Well, a lot of folks are so unhappy with the new Lion operating system that they’re returning to Snow Leopard. Even some people who are buying new Macs with Lion pre-installed are wishing they could get rid of the new hairy cat for the cooler and more efficient previous one.
In this post I’m going to point you to a few links that should help you do just that.
What you will need:
Snow Leopard Install disks
Carbon Copy Cloner (free software).
Safety first, folks! Go to How to Clone your hard drive — do this before you start! It’s your insurance, and it’s far better and easier than Time Machine. Even if you use TM, make a clone too!
Take a look at How to Install Snow Leopard on an External Disk — If you’ve already got Lion on your internal, install SL on an external first. Try it out for a week or so. If you’re convinced you’re going to revert fully (rather than just run both in tandem, like I do), then clone it back to your internal HDD using carbon copy cloner, as detailed above in How to Clone your hard drive.
Finally, How to revert your Mac to Snow Leopard offers a comprehensive guide from ASC community member ds store.
Have you reverted to Snow Leopard? Let us know how it went, and why you decided to ditch the Lion in the comments below.
It’s been over 10 days since the jury went out to weigh up the evidence for and against Mac’s new operating system, 10.7 (OS X Lion). With Apple announcing a million downloads in the first 24 hours, there’s been no shortage of heated debate across the blogosphere and discussion boards (this thread runs to 60 pages and counting! Also see this witty and perceptive post about one user’s frustrations with the upgrade).
So it appears that some love it, others hate it, many are merely sanguine about the whole experience. A number of people are reporting trying it and reverting back to Snow Leopard with brow-mopping relief. My guess, though, is that the vast majority of Snow Leopard users are patiently waiting till a few updates have been released and all the early bugs ironed out.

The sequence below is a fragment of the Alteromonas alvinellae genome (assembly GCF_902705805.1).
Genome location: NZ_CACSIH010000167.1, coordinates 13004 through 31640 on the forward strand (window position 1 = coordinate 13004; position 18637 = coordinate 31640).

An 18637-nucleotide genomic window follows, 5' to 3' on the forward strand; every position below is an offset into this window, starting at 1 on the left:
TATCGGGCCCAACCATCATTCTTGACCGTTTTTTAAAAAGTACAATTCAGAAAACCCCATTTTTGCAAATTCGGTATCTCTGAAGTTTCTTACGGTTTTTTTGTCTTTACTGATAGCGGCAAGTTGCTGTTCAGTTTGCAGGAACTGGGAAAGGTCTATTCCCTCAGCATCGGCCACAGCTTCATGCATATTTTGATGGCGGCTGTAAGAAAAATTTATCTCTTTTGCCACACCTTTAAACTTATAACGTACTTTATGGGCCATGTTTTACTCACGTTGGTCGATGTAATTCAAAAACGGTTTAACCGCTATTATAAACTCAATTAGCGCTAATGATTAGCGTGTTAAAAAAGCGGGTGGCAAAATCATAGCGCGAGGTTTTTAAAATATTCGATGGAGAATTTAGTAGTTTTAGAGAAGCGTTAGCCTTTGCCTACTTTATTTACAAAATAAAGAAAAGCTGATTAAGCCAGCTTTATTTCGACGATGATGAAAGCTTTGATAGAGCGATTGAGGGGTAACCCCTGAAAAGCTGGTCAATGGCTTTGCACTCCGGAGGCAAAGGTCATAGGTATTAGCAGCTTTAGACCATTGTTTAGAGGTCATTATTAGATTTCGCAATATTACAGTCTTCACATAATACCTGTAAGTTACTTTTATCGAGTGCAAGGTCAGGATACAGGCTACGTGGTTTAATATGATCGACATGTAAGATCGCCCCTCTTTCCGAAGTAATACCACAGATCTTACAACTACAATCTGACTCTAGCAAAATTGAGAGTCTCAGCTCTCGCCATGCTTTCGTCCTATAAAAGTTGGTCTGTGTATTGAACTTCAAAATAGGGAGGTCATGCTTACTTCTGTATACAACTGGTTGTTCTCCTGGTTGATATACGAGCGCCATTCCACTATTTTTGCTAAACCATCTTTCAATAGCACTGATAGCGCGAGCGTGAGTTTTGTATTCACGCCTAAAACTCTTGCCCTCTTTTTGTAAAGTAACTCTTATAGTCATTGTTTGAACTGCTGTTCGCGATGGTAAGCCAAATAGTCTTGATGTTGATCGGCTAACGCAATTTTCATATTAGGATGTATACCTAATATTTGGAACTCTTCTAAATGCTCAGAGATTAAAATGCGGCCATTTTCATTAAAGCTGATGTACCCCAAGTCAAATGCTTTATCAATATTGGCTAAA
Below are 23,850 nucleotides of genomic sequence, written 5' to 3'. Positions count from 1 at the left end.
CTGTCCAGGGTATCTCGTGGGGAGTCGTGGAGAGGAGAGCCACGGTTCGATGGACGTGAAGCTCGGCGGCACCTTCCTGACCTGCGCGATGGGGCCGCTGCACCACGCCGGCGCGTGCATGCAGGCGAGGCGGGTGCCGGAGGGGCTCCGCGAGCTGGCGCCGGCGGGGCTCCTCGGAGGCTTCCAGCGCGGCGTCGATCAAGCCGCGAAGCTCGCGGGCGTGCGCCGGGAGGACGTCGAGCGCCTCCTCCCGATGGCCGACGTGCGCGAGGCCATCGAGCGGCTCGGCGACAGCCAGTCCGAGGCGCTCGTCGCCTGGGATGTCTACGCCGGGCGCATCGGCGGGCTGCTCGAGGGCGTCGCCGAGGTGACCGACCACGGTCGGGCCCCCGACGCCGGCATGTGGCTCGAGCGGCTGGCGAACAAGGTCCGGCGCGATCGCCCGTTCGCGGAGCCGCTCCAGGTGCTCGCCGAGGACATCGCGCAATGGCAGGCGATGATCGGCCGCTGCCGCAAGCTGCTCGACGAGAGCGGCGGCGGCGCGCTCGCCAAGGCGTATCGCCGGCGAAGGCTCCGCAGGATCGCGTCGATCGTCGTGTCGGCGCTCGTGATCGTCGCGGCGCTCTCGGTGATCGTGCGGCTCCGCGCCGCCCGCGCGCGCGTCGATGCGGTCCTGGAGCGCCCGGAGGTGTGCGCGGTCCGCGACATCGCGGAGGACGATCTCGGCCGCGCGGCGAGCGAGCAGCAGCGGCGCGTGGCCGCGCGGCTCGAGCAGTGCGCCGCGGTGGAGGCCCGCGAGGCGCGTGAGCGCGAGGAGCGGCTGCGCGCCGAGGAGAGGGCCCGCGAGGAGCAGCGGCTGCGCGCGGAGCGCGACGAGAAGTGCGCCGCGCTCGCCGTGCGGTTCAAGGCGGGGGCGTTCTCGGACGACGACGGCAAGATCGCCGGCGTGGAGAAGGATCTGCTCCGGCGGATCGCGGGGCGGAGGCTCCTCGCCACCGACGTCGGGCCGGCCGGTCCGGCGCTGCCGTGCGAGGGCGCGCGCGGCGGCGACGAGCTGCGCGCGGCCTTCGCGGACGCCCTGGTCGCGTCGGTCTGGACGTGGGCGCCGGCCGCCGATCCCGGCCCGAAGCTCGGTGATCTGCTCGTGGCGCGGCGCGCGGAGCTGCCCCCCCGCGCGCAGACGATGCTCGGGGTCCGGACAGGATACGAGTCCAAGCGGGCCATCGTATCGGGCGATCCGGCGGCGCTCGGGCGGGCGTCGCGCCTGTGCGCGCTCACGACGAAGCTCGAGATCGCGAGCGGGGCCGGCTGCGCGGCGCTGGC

It’s worth remembering the options: even if you buy Lion now to take advantage of the $30 opening price, you don’t have to install it now. You could buy it and leave the installer app in your Apps folder till the updates get released. Nor do you have to install it over the top of your existing installation. You could install Lion on an external disc instead, or move your Snow Leopard to an external disc and have Lion on your internal disc. Either of those options will allow you to play around with it and switch over fully when you’re truly ready. Don’t forget you can check out whether your existing software will work with Lion.
I have to say though, after ten days, 10.7 is starting to grow on me, and I think the external drive with Snow Leopard sitting on it is going to be gathering dust in a cupboard from now on. That’s not to say I’m thrilled with all that Lion has to offer. It’s a mixed bag, so sit back and let me read the court’s judgement in full. 🙂
The Good, …
— yes, I have unwillingly been converted. The four-finger screen swipe (left/right to change screen, up/down for Spaces and Expose, respectively) is addictive, and now I don’t think I could live without it. The truth is I could never get along with Spaces or Expose in Snow Leopard anyway, but Mission Control really does sort of force itself upon you. I do miss the App Switcher that is no longer available via the trackpad (Cmd-Tab still invokes it). There are free 3rd Party programs that you can get to add it back into the trackpad, but my experience is they are awkward at best.